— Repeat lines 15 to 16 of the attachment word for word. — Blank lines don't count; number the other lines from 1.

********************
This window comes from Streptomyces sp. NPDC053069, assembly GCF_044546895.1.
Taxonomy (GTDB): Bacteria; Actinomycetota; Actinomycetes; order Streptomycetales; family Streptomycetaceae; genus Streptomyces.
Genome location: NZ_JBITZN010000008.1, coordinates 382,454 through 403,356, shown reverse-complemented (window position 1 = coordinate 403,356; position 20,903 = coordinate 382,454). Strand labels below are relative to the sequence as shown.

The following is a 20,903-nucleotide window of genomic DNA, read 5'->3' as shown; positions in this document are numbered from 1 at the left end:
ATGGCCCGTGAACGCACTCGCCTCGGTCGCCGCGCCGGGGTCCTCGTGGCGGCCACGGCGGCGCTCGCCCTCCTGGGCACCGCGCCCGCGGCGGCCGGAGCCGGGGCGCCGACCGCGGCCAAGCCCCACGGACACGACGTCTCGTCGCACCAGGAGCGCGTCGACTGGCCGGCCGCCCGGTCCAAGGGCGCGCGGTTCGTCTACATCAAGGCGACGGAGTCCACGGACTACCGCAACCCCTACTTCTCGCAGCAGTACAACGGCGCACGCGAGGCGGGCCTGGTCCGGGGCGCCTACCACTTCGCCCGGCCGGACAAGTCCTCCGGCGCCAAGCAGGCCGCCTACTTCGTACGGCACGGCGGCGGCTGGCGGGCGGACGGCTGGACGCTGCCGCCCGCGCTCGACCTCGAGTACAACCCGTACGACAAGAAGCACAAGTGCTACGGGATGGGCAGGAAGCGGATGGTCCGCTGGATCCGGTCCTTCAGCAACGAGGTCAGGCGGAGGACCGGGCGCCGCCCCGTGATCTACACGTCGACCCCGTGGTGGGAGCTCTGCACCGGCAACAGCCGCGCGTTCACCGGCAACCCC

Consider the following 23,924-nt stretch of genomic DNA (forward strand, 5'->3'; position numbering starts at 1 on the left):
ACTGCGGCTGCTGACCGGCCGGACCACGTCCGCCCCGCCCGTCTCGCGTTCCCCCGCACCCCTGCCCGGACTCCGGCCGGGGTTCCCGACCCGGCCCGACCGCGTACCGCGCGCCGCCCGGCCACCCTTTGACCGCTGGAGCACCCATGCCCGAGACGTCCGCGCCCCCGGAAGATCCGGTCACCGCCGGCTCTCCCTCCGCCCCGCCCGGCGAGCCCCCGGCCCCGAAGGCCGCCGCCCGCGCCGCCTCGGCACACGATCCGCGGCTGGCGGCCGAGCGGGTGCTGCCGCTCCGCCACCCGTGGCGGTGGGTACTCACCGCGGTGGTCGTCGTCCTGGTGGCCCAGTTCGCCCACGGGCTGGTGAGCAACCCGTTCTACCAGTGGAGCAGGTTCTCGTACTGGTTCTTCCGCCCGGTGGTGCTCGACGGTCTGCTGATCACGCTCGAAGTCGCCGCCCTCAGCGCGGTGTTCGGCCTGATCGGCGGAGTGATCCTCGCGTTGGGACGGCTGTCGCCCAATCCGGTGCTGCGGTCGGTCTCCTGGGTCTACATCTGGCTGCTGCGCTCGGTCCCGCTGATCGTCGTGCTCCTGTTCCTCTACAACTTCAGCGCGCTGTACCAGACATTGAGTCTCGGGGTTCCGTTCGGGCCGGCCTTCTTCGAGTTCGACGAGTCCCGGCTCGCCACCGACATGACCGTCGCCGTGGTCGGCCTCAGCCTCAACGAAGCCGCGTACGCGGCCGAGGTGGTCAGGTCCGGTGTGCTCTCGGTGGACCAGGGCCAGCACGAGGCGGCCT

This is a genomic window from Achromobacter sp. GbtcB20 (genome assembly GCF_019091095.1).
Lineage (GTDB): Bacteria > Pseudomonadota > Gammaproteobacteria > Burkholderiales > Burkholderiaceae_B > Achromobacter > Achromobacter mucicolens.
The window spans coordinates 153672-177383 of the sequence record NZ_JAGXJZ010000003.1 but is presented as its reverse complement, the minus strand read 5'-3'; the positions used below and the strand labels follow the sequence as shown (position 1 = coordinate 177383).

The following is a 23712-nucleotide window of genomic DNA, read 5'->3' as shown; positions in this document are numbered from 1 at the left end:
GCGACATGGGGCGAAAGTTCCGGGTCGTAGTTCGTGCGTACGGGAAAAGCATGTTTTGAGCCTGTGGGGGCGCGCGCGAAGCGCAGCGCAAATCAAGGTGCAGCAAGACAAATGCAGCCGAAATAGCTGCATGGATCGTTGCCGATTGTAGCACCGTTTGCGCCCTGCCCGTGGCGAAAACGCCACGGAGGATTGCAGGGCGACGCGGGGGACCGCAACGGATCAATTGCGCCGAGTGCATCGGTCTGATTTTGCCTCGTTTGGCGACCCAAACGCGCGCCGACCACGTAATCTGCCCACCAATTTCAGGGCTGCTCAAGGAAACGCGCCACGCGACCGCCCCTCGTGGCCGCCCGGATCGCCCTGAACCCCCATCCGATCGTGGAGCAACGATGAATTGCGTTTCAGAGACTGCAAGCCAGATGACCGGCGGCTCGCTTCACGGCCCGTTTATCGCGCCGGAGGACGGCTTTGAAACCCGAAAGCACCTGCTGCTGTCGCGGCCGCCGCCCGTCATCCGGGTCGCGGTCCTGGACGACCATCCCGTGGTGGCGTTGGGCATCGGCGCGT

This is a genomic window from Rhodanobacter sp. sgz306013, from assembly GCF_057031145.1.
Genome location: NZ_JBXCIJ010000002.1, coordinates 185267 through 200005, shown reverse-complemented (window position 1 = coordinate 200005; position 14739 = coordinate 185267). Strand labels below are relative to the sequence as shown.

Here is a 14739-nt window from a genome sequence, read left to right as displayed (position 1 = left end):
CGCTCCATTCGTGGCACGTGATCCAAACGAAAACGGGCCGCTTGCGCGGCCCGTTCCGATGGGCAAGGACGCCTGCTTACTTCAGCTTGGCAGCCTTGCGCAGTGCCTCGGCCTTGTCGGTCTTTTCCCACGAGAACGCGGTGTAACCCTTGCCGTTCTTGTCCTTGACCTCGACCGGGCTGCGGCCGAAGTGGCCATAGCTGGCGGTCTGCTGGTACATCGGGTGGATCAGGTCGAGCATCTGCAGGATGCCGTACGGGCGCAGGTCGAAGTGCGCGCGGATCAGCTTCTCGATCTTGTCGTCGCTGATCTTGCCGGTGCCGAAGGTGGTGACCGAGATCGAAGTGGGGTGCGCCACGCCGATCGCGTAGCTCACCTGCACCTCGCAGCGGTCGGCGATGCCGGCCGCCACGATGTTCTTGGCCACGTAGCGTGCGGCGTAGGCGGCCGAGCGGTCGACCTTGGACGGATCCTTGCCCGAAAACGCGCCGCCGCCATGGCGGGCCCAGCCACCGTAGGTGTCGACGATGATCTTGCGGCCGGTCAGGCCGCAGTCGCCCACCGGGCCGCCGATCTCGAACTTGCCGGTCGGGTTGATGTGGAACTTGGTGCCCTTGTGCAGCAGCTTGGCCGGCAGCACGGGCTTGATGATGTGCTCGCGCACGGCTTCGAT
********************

Here is a 14739-nt window from a genome sequence, read left to right as displayed (position 1 = left end):
CGCTCCATTCGTGGCACGTGATCCAAACGAAAACGGGCCGCTTGCGCGGCCCGTTCCGATGGGCAAGGACGCCTGCTTACTTCAGCTTGGCAGCCTTGCGCAGTGCCTCGGCCTTGTCGGTCTTTTCCCACGAGAACGCGGTGTAACCCTTGCCGTTCTTGTCCTTGACCTCGACCGGGCTGCGGCCGAAGTGGCCATAGCTGGCGGTCTGCTGGTACATCGGGTGGATCAGGTCGAGCATCTGCAGGATGCCGTACGGGCGCAGGTCGAAGTGCGCGCGGATCAGCTTCTCGATCTTGTCGTCGCTGATCTTGCCGGTGCCGAAGGTGGTGACCGAGATCGAAGTGGGGTGCGCCACGCCGATCGCGTAGCTCACCTGCACCTCGCAGCGGTCGGCGATGCCGGCCGCCACGATGTTCTTGGCCACGTAGCGTGCGGCGTAGGCGGCCGAGCGGTCGACCTTGGACGGATCCTTGCCCGAAAACGCGCCGCCGCCATGGCGGGCCCAGCCACCGTAGGTGTCGACGATGATCTTGCGGCCGGTCAGGCCGCAGTCGCCCACCGGGCCGCCGATCTCGAACTTGCCGGTCGGGTTGATGTGGAACTTGGTGCCCTTGTGCAGCAGCTTGGCCGGCAGCACGGGCTTGATGATGTGCTCGCGCACGGCTTCGAT